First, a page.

The head coach of the No. 8-ranked Buckeyes said Tuesday he does not intend to tell his players, either.
"Gosh, I hope they're not thinking about that, because if you're thinking about something that's at the end of those 60 minutes, I'm not sure you're going to play each of those minutes the way that you should," Tressel said during his weekly press luncheon at the Jack Nicklaus Museum in Columbus. "As they watch the film and you ask them what they're thinking, I hope they ask you, what play was called, because that's what's important. What play's called? What defense is called? What's the situation. And not, well, I was thinking if we win this game that will be awesome.
"We've got to think about the moment. Good teams have that ability to stay in the moment and ignore anything positive or negative or anything along the way and just stay in the moment of what's going on. And that's a great lesson, in my mind, to try to teach people because no different in our lives. If you don't stay in the moment and start wishing this and, ‘Oh, my gosh, if that happens,' you won't do very well in the moment."
In updating personnel, he seemed optimistic he would have the services of two of the team's top receivers.
The coach said Ray Small, a senior who missed the season-opening 31-27 win over Navy last Saturday, "looked peaked" Sunday when he showed up at the team's training facilities but had improved by the time the coach saw him Monday.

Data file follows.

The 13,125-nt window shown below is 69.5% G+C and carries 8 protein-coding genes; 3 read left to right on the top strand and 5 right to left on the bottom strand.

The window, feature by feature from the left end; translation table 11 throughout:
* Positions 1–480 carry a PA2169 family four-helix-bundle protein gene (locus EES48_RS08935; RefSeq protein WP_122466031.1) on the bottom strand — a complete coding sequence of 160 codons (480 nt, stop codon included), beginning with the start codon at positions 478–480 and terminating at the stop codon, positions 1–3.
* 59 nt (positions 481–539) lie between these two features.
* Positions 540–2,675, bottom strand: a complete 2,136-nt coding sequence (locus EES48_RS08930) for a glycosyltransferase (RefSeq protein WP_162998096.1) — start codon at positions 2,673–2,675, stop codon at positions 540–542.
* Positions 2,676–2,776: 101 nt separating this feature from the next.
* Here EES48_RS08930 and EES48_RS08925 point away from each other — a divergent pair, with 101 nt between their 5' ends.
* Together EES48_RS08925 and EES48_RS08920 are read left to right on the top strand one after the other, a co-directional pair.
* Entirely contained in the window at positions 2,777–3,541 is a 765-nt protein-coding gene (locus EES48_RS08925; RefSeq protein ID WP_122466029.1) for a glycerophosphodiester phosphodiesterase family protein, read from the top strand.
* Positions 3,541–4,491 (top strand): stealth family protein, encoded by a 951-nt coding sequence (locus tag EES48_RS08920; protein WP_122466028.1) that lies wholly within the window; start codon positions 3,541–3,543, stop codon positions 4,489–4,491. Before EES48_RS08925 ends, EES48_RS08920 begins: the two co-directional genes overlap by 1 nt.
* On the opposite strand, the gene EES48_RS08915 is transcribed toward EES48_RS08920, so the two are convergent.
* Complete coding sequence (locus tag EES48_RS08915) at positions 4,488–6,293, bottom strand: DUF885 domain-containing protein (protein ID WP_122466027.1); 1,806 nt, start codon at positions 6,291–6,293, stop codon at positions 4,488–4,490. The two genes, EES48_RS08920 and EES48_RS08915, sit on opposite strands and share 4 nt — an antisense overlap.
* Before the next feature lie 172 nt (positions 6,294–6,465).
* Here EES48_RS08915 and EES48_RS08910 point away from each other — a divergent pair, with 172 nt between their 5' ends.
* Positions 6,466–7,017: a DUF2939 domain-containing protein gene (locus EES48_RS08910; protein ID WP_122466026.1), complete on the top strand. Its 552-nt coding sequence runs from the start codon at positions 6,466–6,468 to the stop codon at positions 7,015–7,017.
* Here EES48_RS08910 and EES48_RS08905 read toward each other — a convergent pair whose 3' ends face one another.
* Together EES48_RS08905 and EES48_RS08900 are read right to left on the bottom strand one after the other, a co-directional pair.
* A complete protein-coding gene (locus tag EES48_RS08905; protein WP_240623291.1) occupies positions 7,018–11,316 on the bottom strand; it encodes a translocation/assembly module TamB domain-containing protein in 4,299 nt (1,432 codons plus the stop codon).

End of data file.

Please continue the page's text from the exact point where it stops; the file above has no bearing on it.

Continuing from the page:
"He had a good case of it whatever it was, so I think he's coming along," Tressel said.
Asked if Small would return to his previous role as the team's No. 1 punt returner, Tressel said he would know better by the time he speaks to reporters Thursday.
Meanwhile, DeVier Posey did not practice much Monday but is expected to be able to get more work as the weeks moves along.
Finally, the coach addressed the situation Saturday regarding Terrelle Pryor's choice to recognize embattled Philadelphia Eagles quarterback Michael Vick by wearing an eyeblack patch with "Vick" inscribed on it.
He said issues of personal expression have come up in the past when a player wrote something on his shoes or a towel or a wristband but that he had never decided to limit such actions.
"It's a little bit tough in this country to have too much of a policy on personal expression, but it's unfortunate when that distracts from situations that were so extraordinary as the weekend we had," Tressel said, adding he did not think Pryor intended to cause a stir.
"Terrelle's of the opinion that, ‘You know what, I'm not any big deal, I haven't done anything,' and like anything else, whether it was a coverage read or a defensive guy not playing a gap or whatever, these are all moments that we can learn from," Tressel said. "But again, I guess I would refer back to the fact that you would have to know him the way I know him to understand that he didn't mean to hurt anyone's feelings, to be insensitive to something that someone feels strongly about, that's just not him."